We came across a iddy biddy tiger snake on the way up Water Dragon. I normally give baby snakes a wide berth. Because just about anything bigger than them eats them they tend to be fast, nervous and very defensive. The coolness of the canyon had this one fairly placid and the colours on it were stunning for such a tiny snake

You see snakes in cold canyons like this and your first thought is it must have fallen in and become trapped but scrolling through the good ol’ Facebook for photos tagged in the ‘Gambe there is a few from not that long ago of a big tiger snake in the kelvinator so I’m wondering if laying a clutch here might be a deliberate ploy to put the hatchlings somewhere they are less likely to be eaten by birds and other reptiles. Considering we’ve stumbled across juvenile snakes on several of our last canyon trips it has me wondering…

Back to the relative warmth of the Gambe. Even though there didn’t seem to be a big flow coming out of the Kelvinator the water down stream is noticeably cooler. It’s still not unpleasant but you do notice the temp difference.

Not much further on and its our exit spot. I tend to forget about the haul out of this section. It’s such a pleasant trip down and you think of it as a good beginners trip but the walk out is no easier than most other canyons. Bigger than some.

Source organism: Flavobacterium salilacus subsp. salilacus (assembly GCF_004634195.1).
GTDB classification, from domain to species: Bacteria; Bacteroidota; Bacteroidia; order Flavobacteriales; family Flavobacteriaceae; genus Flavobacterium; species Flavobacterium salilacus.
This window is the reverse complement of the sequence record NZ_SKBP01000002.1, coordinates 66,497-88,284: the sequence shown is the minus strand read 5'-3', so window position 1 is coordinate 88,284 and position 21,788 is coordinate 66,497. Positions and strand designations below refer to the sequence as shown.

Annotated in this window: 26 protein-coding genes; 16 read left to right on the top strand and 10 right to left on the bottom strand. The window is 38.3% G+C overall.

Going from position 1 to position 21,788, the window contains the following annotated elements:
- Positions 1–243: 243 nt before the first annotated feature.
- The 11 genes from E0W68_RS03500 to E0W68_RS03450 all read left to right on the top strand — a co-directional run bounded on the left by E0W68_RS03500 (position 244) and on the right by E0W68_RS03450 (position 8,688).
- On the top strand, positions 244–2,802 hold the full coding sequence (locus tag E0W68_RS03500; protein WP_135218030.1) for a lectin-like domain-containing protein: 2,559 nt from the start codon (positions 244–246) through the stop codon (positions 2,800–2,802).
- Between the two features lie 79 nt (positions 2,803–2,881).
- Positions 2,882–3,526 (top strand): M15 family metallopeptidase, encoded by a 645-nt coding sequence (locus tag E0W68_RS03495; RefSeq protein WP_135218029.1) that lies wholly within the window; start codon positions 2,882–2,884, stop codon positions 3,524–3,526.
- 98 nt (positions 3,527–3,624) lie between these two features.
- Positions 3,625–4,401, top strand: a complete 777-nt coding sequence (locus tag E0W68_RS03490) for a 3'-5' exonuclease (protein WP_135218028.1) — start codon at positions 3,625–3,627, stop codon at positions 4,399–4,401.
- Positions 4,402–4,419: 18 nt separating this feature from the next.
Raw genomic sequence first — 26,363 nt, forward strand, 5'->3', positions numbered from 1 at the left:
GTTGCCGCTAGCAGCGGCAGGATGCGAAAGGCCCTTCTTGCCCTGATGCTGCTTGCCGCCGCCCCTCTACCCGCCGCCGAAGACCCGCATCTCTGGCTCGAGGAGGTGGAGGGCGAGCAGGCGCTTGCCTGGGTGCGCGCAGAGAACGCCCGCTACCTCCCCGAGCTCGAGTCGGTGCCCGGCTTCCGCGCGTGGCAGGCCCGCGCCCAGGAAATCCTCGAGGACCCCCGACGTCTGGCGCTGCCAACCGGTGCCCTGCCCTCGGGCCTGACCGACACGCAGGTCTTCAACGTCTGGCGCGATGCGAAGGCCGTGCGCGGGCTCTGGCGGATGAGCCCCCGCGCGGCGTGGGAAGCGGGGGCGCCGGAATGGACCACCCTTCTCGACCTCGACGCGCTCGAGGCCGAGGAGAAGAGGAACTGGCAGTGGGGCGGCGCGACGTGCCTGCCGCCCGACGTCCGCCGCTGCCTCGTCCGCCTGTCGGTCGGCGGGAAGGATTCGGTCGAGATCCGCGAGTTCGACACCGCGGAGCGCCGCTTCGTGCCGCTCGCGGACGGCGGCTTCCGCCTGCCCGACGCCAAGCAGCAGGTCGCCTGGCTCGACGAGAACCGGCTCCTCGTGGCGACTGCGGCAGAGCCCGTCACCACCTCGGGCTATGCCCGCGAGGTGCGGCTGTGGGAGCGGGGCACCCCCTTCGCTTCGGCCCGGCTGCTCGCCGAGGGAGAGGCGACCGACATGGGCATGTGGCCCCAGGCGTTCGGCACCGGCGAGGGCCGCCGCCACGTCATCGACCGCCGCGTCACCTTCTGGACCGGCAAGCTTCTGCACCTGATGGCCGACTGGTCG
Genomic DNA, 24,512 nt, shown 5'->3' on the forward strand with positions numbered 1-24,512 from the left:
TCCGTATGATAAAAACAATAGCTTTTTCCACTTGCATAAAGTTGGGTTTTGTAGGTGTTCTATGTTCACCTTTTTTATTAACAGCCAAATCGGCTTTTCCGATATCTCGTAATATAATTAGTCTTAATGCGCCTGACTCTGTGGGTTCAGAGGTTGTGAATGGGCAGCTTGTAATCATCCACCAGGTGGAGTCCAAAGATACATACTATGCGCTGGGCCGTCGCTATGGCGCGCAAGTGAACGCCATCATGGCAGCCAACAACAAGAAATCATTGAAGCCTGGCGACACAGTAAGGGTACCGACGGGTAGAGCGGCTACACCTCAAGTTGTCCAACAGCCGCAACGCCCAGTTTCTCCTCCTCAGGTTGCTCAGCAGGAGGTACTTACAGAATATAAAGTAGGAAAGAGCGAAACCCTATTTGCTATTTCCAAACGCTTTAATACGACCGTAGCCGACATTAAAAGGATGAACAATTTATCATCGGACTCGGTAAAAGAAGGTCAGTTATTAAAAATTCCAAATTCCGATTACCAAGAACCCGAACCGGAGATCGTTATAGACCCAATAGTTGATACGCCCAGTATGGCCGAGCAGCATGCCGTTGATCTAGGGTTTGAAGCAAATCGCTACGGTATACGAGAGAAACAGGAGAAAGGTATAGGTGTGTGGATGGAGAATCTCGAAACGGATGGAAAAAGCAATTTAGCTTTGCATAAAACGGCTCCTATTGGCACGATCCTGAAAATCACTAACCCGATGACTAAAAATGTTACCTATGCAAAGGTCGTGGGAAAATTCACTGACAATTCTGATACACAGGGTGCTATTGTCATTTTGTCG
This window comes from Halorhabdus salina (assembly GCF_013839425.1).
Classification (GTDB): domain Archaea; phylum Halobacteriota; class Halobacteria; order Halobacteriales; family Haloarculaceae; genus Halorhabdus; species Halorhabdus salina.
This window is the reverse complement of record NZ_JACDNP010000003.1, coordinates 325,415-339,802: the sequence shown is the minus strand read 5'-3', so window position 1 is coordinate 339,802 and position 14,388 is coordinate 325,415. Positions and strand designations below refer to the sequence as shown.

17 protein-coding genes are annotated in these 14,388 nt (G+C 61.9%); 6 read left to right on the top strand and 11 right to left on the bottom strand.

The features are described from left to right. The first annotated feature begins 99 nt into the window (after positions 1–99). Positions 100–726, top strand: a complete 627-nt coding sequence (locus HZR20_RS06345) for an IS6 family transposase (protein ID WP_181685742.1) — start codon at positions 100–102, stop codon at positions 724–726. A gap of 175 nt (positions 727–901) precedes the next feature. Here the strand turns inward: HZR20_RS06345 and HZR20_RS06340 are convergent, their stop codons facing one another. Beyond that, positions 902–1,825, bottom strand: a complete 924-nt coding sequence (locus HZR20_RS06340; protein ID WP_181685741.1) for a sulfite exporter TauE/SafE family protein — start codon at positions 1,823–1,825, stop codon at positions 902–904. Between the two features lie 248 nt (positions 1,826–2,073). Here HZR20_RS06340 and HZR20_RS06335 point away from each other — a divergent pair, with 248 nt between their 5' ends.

There is a short, exposed climb that can be intimidating for non climbers. The kids all rocked up with out issue, though Tillie had to stretch for hand holds at one point. The walk out has some great views but for some people it could be seen as a long, one foot in front of the other/surely we’re at the top by now/how much bloody further/OMG is that the top of the ridge up there/I’m done just leave me here … slog

 

Advertisements

3 thoughts on “Wallowing down the Wollangambe

Leave a Reply

Fill in your details below or click an icon to log in:

WordPress.com Logo

You are commenting using your WordPress.com account. Log Out / Change )

Twitter picture

You are commenting using your Twitter account. Log Out / Change )

Facebook photo

You are commenting using your Facebook account. Log Out / Change )

Google+ photo

You are commenting using your Google+ account. Log Out / Change )

Connecting to %s